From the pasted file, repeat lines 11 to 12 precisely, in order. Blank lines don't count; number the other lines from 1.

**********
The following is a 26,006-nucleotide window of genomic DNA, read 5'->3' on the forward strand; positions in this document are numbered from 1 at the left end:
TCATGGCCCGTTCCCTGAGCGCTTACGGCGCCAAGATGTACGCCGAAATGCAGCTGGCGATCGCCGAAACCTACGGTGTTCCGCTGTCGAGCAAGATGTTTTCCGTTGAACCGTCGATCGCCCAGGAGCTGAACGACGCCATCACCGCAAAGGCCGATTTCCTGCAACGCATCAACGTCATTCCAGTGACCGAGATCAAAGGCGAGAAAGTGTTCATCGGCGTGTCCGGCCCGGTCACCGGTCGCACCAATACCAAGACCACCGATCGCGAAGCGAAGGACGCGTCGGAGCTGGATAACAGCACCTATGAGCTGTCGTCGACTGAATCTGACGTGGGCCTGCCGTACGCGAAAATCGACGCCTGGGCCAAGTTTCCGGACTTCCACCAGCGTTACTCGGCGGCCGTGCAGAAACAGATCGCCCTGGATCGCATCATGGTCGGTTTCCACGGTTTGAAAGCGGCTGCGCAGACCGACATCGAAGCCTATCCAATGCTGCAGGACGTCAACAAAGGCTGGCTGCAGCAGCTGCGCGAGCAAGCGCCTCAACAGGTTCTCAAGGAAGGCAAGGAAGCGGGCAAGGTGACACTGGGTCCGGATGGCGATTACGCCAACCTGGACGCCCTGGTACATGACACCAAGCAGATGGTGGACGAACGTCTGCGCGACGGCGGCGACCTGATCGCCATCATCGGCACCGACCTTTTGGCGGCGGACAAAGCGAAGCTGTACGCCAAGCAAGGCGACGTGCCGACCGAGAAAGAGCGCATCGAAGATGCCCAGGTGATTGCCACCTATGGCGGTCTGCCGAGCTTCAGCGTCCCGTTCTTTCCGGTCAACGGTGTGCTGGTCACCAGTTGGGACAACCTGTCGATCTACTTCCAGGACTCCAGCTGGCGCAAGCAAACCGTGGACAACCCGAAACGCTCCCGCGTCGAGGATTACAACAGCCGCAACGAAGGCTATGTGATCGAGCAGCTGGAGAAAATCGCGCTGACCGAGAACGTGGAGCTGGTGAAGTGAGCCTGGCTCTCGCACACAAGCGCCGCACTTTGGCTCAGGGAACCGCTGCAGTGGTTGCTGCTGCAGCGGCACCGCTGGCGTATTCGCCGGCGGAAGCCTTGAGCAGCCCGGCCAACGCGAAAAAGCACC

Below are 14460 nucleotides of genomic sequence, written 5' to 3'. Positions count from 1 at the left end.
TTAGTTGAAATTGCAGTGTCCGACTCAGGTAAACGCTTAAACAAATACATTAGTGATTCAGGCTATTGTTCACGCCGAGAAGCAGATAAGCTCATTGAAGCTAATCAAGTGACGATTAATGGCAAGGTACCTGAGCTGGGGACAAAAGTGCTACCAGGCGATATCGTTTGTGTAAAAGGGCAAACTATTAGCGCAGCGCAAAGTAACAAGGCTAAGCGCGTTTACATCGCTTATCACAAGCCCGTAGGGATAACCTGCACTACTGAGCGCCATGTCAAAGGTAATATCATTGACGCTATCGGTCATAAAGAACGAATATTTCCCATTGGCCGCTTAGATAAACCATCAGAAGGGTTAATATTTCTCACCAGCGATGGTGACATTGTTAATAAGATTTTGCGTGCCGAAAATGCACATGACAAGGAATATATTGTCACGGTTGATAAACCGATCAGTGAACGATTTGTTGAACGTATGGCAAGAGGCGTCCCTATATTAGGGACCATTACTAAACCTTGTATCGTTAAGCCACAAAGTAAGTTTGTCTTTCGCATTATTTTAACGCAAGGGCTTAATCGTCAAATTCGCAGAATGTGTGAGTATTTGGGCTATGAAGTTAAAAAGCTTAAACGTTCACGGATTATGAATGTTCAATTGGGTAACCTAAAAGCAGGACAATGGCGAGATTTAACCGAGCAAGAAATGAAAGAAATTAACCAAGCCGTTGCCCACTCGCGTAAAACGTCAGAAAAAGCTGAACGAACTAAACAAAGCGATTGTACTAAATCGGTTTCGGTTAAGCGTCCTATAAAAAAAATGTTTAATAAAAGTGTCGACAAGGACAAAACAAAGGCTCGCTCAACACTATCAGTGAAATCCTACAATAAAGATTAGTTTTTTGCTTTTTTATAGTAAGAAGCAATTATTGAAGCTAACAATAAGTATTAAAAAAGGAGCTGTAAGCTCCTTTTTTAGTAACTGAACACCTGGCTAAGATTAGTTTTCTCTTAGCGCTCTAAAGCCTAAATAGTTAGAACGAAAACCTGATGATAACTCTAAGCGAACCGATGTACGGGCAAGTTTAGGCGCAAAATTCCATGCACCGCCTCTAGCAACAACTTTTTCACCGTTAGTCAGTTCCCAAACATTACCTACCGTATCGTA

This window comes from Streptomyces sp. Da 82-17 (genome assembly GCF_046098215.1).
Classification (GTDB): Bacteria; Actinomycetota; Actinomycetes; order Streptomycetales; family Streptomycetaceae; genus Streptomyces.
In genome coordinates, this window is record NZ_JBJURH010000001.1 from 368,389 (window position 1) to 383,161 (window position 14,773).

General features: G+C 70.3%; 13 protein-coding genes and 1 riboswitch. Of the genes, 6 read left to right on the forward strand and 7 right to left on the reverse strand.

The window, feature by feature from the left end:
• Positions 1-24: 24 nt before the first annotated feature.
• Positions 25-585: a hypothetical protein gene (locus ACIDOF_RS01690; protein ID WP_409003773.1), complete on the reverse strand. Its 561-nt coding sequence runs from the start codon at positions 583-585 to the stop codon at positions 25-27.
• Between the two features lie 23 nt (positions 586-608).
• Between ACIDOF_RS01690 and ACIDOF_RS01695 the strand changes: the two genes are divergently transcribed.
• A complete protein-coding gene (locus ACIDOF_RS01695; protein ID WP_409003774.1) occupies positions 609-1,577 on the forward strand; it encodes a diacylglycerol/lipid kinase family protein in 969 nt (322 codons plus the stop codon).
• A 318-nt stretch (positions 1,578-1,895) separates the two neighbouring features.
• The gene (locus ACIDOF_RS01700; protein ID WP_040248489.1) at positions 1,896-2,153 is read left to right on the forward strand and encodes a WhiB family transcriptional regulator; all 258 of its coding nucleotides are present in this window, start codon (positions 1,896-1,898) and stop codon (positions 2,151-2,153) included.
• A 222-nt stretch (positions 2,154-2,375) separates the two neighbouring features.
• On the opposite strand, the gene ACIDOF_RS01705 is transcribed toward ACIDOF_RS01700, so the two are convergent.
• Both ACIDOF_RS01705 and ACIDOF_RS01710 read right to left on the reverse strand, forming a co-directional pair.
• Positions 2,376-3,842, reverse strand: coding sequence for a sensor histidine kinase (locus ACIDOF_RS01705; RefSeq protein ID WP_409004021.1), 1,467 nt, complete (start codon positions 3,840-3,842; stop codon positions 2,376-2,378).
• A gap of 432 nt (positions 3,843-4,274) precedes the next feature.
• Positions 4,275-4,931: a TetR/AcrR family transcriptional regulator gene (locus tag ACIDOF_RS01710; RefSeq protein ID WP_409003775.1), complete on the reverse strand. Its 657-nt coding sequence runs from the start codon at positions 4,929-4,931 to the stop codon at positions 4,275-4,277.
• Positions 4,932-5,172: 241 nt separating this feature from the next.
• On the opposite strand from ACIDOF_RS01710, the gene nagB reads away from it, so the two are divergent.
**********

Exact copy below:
• Positions 25-585: a hypothetical protein gene (locus ACIDOF_RS01690; protein ID WP_409003773.1), complete on the reverse strand. Its 561-nt coding sequence runs from the start codon at positions 583-585 to the stop codon at positions 25-27.
• Between the two features lie 23 nt (positions 586-608).